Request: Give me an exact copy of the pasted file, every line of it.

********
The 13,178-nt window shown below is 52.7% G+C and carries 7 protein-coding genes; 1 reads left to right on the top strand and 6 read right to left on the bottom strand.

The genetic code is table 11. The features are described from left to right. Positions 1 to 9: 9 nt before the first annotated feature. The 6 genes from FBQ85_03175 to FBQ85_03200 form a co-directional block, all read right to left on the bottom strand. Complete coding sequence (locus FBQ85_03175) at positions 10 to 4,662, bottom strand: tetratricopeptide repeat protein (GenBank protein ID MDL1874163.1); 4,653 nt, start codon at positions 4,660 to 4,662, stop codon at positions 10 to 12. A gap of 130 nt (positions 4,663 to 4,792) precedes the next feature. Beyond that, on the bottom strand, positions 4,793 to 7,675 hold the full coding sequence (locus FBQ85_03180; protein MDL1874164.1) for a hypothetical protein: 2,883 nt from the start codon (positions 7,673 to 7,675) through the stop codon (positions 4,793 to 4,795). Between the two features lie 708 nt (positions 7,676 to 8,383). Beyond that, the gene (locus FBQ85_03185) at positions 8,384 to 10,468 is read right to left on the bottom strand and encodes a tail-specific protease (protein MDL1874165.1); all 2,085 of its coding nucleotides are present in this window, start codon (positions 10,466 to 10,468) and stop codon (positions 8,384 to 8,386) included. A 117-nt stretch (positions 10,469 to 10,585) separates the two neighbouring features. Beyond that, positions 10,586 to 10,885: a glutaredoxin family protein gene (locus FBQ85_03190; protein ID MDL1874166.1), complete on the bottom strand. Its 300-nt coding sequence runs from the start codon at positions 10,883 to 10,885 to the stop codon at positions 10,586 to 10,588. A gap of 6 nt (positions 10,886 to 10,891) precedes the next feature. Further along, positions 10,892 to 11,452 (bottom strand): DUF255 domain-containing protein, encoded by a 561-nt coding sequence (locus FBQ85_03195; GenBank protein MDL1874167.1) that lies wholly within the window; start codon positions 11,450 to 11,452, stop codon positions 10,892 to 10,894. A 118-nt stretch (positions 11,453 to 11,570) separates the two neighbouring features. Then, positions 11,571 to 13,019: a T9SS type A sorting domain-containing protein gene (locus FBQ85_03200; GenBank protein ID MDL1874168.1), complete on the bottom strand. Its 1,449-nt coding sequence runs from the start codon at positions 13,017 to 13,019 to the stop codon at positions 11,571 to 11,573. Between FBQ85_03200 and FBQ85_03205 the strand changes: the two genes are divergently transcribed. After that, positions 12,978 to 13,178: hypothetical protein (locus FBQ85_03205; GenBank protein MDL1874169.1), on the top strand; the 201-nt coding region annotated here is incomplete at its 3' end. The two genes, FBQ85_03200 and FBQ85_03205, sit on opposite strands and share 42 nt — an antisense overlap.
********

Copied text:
The 13,178-nt window shown below is 52.7% G+C and carries 7 protein-coding genes; 1 reads left to right on the top strand and 6 read right to left on the bottom strand.

The genetic code is table 11. The features are described from left to right. Positions 1 to 9: 9 nt before the first annotated feature. The 6 genes from FBQ85_03175 to FBQ85_03200 form a co-directional block, all read right to left on the bottom strand. Complete coding sequence (locus FBQ85_03175) at positions 10 to 4,662, bottom strand: tetratricopeptide repeat protein (GenBank protein ID MDL1874163.1); 4,653 nt, start codon at positions 4,660 to 4,662, stop codon at positions 10 to 12. A gap of 130 nt (positions 4,663 to 4,792) precedes the next feature. Beyond that, on the bottom strand, positions 4,793 to 7,675 hold the full coding sequence (locus FBQ85_03180; protein MDL1874164.1) for a hypothetical protein: 2,883 nt from the start codon (positions 7,673 to 7,675) through the stop codon (positions 4,793 to 4,795). Between the two features lie 708 nt (positions 7,676 to 8,383). Beyond that, the gene (locus FBQ85_03185) at positions 8,384 to 10,468 is read right to left on the bottom strand and encodes a tail-specific protease (protein MDL1874165.1); all 2,085 of its coding nucleotides are present in this window, start codon (positions 10,466 to 10,468) and stop codon (positions 8,384 to 8,386) included. A 117-nt stretch (positions 10,469 to 10,585) separates the two neighbouring features. Beyond that, positions 10,586 to 10,885: a glutaredoxin family protein gene (locus FBQ85_03190; protein ID MDL1874166.1), complete on the bottom strand. Its 300-nt coding sequence runs from the start codon at positions 10,883 to 10,885 to the stop codon at positions 10,586 to 10,588. A gap of 6 nt (positions 10,886 to 10,891) precedes the next feature. Further along, positions 10,892 to 11,452 (bottom strand): DUF255 domain-containing protein, encoded by a 561-nt coding sequence (locus FBQ85_03195; GenBank protein MDL1874167.1) that lies wholly within the window; start codon positions 11,450 to 11,452, stop codon positions 10,892 to 10,894. A 118-nt stretch (positions 11,453 to 11,570) separates the two neighbouring features. Then, positions 11,571 to 13,019: a T9SS type A sorting domain-containing protein gene (locus FBQ85_03200; GenBank protein ID MDL1874168.1), complete on the bottom strand. Its 1,449-nt coding sequence runs from the start codon at positions 13,017 to 13,019 to the stop codon at positions 11,571 to 11,573. Between FBQ85_03200 and FBQ85_03205 the strand changes: the two genes are divergently transcribed. After that, positions 12,978 to 13,178: hypothetical protein (locus FBQ85_03205; GenBank protein MDL1874169.1), on the top strand; the 201-nt coding region annotated here is incomplete at its 3' end. The two genes, FBQ85_03200 and FBQ85_03205, sit on opposite strands and share 42 nt — an antisense overlap.